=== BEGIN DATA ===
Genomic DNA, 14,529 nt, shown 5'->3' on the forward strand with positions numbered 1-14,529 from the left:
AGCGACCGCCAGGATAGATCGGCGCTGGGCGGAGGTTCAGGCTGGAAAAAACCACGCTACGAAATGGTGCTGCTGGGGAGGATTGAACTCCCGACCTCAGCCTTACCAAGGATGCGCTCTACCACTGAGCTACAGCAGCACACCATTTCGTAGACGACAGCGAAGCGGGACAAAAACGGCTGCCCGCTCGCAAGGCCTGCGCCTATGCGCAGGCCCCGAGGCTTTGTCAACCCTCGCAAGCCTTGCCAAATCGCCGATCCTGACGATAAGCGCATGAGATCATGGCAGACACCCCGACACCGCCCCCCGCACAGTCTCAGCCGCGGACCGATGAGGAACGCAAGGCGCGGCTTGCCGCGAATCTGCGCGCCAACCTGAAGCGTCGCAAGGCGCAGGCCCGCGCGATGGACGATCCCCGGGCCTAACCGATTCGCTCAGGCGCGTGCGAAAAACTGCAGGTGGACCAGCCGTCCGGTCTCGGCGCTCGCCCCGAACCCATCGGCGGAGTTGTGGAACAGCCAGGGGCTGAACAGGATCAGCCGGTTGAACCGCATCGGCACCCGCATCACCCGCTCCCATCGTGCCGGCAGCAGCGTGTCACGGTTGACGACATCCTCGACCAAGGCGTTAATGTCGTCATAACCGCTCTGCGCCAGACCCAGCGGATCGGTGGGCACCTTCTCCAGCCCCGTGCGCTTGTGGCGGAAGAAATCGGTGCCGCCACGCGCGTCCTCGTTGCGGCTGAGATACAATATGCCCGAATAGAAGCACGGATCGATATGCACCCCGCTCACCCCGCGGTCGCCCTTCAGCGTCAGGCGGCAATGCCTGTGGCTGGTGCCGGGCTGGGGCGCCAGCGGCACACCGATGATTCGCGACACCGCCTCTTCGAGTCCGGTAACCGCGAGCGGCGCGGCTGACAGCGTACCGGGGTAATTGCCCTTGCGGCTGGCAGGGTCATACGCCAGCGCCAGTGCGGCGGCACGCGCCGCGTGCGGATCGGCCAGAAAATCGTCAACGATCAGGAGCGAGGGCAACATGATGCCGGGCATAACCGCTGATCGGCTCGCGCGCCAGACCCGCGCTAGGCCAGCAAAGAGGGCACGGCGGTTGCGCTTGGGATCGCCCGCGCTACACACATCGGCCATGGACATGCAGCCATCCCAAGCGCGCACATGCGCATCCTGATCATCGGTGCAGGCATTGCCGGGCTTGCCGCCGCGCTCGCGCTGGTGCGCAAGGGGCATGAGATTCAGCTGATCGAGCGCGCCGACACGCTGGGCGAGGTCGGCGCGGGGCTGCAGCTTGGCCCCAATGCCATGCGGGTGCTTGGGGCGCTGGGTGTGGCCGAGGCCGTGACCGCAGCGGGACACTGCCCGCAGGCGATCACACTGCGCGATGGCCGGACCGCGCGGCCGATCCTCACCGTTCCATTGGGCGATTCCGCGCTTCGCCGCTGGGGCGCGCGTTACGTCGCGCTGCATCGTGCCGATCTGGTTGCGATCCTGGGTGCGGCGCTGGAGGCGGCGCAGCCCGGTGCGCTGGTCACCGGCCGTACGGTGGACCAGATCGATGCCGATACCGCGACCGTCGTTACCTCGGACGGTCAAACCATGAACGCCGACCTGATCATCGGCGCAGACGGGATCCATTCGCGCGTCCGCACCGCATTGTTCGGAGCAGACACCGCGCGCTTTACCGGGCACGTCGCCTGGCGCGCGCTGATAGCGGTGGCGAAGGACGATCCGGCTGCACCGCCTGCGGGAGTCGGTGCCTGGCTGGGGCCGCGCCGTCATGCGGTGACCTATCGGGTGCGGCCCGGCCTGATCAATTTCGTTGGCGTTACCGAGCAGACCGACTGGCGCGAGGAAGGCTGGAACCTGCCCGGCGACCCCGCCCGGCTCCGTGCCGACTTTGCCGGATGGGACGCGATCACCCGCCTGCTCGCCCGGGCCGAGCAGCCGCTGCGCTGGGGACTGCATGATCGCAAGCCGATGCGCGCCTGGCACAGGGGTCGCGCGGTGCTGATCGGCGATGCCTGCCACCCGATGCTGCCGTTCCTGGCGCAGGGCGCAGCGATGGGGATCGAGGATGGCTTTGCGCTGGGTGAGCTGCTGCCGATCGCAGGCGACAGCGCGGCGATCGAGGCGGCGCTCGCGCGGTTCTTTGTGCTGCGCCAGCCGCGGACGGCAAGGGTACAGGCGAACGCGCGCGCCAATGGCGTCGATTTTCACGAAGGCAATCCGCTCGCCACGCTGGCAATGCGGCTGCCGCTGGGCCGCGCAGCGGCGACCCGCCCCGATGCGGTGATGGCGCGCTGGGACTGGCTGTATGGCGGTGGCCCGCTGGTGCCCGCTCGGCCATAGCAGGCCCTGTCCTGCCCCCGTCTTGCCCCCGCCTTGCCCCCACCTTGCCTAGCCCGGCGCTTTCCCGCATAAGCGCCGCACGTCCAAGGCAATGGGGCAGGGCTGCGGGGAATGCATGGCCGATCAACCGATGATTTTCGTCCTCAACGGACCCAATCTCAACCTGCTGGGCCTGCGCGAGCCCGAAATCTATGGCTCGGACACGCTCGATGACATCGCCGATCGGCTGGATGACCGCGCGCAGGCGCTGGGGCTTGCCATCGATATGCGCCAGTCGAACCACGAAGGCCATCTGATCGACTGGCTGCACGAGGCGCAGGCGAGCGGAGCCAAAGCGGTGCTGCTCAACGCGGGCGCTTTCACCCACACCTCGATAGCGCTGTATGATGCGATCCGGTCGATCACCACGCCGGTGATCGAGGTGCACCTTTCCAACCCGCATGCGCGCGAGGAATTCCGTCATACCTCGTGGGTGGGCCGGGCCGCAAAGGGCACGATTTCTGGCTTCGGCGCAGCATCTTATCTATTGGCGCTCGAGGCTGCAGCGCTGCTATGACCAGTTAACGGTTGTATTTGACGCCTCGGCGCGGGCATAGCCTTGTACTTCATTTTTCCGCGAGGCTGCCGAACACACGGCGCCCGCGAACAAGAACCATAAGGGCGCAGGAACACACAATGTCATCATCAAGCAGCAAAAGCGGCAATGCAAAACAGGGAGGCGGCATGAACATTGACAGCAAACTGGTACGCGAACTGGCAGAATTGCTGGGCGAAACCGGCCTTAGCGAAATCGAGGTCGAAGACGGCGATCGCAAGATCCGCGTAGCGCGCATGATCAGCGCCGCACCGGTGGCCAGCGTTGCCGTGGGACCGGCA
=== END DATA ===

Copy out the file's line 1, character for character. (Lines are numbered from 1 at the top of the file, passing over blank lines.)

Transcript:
Genomic DNA, 14,529 nt, shown 5'->3' on the forward strand with positions numbered 1-14,529 from the left: